Suppose I wanted to determine whether the current temperature trend is consistent with some projected trend. In order to do this, let's say I calculate the temperature slope of the last 200 days, and its confidence interval in the standard manner. Then I check to see if the projected trend is in the confidence interval. But maybe I want a tighter confidence interval. I could use more data points in this case, say, temperatures in the last 1,000 minutes. If we assume temperature series approximate AR(1) with white noise, this should be fine.
That makes no sense at all, does it?
Intuitively, it seems that confidence intervals on temperature slopes (when we want to compare them with a long term trend) should depend more on the working time range than on the number of data points, or on how well those data points fit a linear regression. We should have more confidence on a 20-year trend than a 10-year trend, almost regardless of whether we use monthly data as opposed to annual data. Certainly, the standard slope confidence interval calculation is not going to do it. We need to come up with a different method to compare short-term trends with long-term ones.
I will suggest one such method in this post. First, we need to come up with a long projected trend we can test the method on. We could use a 100-year IPCC trend line, if there is such a thing. For simplicity, I will use a third-order polynomial trend line as my "projected trend." Readers can repeat the exercise with any arbitrary trend line if they so wish. I should note that the third-order polynomial trend line projects a temperature change rate of 2.2C / century from 1998 to 2008.
The following is a graph of GISS global annual mean temperatures, along with the "projected trend." For the year 2008 I'm using 0.44C as the mean temperature. You can use other temperature data sets and monthly data too. I don't think that will make a big difference.
We have 118 years of 11-year slopes we can analyze. There are different ways to do this. To make it easy to follow, I will detrend the temperature series according to our projected trend. This way we can compare apples with apples as far as slopes go. The detrended series is shown in the following graph.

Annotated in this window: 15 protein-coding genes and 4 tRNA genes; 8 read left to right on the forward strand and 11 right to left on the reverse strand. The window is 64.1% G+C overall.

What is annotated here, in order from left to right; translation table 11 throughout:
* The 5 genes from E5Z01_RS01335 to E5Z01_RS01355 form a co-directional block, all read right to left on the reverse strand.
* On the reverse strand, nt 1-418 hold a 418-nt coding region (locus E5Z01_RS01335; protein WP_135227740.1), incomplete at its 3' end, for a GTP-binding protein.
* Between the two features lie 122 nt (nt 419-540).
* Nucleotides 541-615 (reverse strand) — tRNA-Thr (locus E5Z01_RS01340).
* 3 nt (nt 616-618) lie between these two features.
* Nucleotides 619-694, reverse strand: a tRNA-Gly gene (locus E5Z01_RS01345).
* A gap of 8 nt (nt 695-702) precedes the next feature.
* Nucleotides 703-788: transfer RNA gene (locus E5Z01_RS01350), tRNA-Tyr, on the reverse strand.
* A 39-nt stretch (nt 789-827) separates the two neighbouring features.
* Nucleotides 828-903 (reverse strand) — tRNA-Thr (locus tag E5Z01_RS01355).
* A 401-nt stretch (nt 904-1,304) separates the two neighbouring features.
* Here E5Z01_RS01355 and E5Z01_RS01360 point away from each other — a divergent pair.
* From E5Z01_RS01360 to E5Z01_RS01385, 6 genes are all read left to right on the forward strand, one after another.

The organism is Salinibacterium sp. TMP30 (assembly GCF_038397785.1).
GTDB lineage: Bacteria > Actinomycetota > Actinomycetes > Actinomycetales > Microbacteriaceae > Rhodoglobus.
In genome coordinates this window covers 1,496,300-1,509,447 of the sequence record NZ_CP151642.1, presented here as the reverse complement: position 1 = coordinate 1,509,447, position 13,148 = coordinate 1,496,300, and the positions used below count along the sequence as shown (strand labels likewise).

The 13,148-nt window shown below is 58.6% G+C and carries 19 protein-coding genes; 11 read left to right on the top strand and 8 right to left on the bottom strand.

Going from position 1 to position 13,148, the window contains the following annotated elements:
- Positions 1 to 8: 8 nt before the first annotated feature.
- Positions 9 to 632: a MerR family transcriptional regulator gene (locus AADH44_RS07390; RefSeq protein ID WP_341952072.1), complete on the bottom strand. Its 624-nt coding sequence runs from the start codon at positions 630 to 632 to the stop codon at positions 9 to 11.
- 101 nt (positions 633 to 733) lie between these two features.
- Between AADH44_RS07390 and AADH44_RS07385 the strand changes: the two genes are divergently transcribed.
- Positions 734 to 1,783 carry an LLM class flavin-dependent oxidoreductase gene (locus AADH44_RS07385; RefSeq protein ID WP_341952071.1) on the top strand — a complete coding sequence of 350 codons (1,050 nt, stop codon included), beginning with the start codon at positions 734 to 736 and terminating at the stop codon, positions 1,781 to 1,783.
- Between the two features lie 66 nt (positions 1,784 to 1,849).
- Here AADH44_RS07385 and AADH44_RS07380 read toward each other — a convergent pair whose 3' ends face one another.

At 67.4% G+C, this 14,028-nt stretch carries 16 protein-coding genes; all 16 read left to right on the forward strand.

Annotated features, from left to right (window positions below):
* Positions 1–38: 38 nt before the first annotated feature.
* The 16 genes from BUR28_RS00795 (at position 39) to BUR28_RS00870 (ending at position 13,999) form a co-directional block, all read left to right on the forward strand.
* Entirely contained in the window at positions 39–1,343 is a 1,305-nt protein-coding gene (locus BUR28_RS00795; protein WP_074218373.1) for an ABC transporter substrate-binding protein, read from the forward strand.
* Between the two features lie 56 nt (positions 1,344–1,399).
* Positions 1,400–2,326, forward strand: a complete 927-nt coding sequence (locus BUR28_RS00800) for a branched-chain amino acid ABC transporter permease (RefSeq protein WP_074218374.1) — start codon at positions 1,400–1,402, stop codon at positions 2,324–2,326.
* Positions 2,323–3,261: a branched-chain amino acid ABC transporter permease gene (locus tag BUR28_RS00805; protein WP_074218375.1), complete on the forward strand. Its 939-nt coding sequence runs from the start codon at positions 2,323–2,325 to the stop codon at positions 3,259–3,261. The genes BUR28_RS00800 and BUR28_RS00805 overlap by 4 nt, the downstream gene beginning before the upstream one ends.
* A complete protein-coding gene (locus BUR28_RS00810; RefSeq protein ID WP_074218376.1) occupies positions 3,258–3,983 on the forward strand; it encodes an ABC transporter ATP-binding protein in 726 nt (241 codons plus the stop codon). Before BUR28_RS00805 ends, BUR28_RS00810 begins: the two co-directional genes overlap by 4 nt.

The long term slope of detrended temperatures is, of course, zero. All 11-year slopes in the detrended series will distribute around zero. We know that the 1998-2008 slope is -1.53C / century. The question we want an answer for is whether the 1998-2008 slope is unusual compared to 11-year slopes observed historically, which would indicate there's likely a point of change away from the projected trend.
We can start by visualizing the distribution of 11-year slopes throughout the detrended series. The following is a graph of the number of years in slope ranges of width 0.2C / century. For example, the number of years that have slopes between 0.1 and 0.3 is 10.
This is roughly a normal distribution of years according to their slopes. In it, approximately 95% of years have slopes in the -2.7 to 2.7 range. That is, 4 years have slopes of -2.7 or lower, and 3 years have slopes of 2.7 or higher. I put forth that the real confidence interval for 11-year temperature slopes relative to long-term 3rd-order polynomial trend lines is approximately ± 2.7 C / century.
The 11-year slope for 1998 is only -1.53C / century, well within the estimated confidence interval. Therefore, it's a little premature to say that the 1998-2008 trend falsifies 2C / century. Of course, if 2009 is a cold year, that might change this evaluation.
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